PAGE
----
Indeed, in 1776, when slavery was accepted and practiced in Africa, Asia, the Middle East and throughout much of the world, these were the words of an extremist.

That these words were directed at the institution of slavery is plainly indicated by an early draft of the Declaration in which Jefferson attacked the King of England and accused him of introducing slavery into the Colonies. He wrote,

He has waged cruel war against human nature itself, violating its most sacred rights of life and liberty in the persons of a distant people who never offended him, captivating them and carrying them into slavery in another hemisphere (Hyatt, Abolitionist Founding Fathers, 44).

Although the above statement did not make it into the final draft, there is no question that the one that did make the final draft was a direct attack on the institution of slavery. Jefferson wrote,

We hold these truths to be self-evident, that all men are created equal, that they are endowed by their Creator with certain unalienable Rights, that among these are Life, Liberty, and the pursuit of Happiness.

It is clear that America’s founding generation understood these words as an attack on slavery. For example, a 1784 gathering of Methodist leaders in Baltimore issued a statement in which they denounced slavery as “contrary to the golden rule of God . . . as well as every principle of the Revolution(Hyatt, Abolitionist Founding Fathers, 29).

The Awakening preacher, Samuel Hopkins (1721–1803), referred to these words of the Declaration in a pamphlet he wrote against slavery. Confronting those who argued that slavery was God’s way of bringing Africans from their pagan land to expose them to the Gospel, he exclaimed,

What sort of “gospel” message is being conveyed when people are enslaved because of the color of their skin? The Declaration of Independence says all men are created equal with certain unalienable rights. Oh, the shocking, the intolerable inconsistencies (Hyatt, Abolitionist Founding Fathers, 30)!

Frederick Douglas (1818–1895), the former slave and famous abolitionist, understood the antislavery character of America’s founding documents and declared,

Anyone of these provisions in the hands of abolition statesmen, and backed by a right moral sentiment, would put an end to slavery in America (Hyatt, Abolitionist Founding Fathers, 54-55).

Dr. Martin Luther King, Jr. (1929–1968) understood this and in his stirring, I Have a Dream speech, he exhorted America, not to dispense with her founding documents, but instead, to live up to them. Speaking from the steps of the Lincoln Memorial, he declared,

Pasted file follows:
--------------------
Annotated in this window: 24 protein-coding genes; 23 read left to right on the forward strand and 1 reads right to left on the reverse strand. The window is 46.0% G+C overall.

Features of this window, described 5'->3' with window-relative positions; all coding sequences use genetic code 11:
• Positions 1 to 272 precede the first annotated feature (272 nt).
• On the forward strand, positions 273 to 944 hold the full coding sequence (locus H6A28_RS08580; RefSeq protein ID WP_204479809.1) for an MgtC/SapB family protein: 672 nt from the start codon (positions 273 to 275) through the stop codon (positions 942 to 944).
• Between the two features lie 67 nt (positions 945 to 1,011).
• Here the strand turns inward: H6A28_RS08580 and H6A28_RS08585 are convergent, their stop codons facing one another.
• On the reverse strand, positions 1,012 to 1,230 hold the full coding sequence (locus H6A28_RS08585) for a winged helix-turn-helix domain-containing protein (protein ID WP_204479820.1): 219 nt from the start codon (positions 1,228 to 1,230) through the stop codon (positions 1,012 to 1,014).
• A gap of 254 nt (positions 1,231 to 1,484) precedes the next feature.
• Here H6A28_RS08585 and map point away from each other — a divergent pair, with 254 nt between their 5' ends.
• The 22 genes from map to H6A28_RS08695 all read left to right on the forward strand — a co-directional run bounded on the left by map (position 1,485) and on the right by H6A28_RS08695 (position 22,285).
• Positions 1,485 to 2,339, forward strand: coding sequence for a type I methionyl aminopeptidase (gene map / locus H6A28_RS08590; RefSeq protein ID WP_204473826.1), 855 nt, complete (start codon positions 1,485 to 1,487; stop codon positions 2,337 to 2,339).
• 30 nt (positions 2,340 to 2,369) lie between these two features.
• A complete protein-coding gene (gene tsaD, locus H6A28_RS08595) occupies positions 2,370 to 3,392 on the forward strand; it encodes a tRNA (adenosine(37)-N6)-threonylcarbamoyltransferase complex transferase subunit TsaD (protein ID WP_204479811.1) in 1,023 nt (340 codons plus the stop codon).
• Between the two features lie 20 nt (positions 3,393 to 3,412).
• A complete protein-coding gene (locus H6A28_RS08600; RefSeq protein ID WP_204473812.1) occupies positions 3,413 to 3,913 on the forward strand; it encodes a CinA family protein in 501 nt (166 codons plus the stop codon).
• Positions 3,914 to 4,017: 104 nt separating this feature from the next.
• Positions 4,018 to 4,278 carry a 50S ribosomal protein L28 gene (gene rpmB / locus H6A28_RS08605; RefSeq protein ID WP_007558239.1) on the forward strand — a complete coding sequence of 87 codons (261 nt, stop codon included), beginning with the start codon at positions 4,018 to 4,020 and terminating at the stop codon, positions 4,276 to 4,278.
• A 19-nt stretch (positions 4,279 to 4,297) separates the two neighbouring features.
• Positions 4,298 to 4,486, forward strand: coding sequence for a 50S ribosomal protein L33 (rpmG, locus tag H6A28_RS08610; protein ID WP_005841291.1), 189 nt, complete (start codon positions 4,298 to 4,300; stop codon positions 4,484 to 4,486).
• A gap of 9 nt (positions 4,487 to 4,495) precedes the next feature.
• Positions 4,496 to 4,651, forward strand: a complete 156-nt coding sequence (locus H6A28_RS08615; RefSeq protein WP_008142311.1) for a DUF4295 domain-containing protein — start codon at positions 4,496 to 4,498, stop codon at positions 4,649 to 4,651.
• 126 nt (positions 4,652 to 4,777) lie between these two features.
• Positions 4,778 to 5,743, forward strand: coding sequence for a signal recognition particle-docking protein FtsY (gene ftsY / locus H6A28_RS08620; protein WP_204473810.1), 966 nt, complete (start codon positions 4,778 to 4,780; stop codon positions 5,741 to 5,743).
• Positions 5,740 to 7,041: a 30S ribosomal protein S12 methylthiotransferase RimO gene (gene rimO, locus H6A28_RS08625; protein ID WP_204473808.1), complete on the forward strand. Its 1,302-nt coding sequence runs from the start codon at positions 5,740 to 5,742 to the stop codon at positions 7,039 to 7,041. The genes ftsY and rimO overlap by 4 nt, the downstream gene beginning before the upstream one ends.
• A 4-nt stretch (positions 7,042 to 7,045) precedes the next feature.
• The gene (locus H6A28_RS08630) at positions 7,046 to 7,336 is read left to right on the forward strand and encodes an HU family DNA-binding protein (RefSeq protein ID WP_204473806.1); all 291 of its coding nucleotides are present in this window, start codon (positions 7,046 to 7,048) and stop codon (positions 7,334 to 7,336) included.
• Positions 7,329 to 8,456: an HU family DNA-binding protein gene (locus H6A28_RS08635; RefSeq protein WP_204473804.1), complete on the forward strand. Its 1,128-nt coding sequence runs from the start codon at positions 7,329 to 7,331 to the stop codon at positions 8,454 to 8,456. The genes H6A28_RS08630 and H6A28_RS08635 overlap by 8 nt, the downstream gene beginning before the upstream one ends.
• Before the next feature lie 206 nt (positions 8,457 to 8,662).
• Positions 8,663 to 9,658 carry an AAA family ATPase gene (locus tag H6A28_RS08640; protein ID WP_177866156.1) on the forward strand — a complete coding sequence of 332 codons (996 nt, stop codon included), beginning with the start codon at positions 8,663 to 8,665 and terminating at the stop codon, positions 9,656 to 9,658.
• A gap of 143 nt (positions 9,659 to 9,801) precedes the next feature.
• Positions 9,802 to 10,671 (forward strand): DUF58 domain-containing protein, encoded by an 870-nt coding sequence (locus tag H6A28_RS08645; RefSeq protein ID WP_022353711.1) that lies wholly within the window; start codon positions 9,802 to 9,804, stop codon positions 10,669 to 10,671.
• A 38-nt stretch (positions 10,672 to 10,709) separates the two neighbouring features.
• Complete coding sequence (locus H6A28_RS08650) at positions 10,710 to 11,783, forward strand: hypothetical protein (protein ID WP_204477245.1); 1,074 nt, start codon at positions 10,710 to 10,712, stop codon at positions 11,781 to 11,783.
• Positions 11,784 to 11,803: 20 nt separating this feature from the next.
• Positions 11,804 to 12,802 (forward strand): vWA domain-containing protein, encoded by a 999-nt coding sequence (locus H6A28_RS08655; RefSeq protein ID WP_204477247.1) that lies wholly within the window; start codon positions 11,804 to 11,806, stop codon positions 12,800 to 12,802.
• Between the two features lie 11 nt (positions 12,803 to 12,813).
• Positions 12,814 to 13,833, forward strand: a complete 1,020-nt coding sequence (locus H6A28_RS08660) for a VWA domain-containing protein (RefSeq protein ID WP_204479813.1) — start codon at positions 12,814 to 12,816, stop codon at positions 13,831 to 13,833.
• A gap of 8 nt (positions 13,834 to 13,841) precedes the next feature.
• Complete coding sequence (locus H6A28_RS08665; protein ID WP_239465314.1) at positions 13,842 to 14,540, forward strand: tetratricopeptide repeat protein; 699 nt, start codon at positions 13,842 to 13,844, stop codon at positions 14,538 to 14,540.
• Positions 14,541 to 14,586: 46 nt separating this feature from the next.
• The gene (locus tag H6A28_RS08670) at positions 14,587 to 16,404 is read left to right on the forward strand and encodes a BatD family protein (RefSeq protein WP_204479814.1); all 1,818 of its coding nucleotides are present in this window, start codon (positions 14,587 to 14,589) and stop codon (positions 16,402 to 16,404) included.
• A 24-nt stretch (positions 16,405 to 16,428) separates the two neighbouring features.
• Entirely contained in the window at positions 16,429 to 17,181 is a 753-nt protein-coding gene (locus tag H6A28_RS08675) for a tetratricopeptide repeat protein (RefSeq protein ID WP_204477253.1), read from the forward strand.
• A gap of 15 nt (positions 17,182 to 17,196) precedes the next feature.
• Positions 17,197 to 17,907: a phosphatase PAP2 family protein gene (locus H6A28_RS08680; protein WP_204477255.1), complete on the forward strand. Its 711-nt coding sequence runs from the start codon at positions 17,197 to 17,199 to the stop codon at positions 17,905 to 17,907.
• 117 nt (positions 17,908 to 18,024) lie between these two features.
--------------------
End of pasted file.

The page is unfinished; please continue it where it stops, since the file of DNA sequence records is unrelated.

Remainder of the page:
When the architects of our Republic wrote the magnificent words of the Constitution and the Declaration of Independence, they were signing a promissory note to which every American was to fall heir. This note was a promise that all men, yes, black men as well as white men, would be guaranteed the "unalienable Rights" of "Life, Liberty and the pursuit of Happiness."

Then quoting from those same words of the Declaration of Independence, he proclaimed,

I have a dream that one day this nation will rise up and live out the true meaning of its creed: "We hold these truths to be self-evident, that all men are created equal.”

Abraham Lincoln also understood the anti-slavery character of the nation’s founding documents. In 1858, Lincoln, who had become the new Republican party’s first candidate for president, declared that the anti-slavery platform of the new party was the same as that of the nation’s Founders. He said,

In the way our Fathers originally left the slavery question, the institution was in the course of ultimate extinction, and the public mind rested in the belief that it was in the course of ultimate extinction. All I have asked or desired is that it should be placed back again upon the bases that the Fathers of our government originally placed it upon (Hyatt, Abolitionist Founding Fathers, 59-60).

As documented in my books, Abolitionist Founding Fathers and 1726, a great, spiritual awakening in Colonial America turned multitudes, including America’s Founding Fathers, against slavery at a time it was practiced throughout the world. This then led to America’s colorblind founding documents with no classifications based on race and no mention of slaves or slavery.

This article is derived from Dr. Eddie Hyatt’s latest book, Abolitionist Founding Fathers, available from Amazon and his website at www.eddiehyatt.com.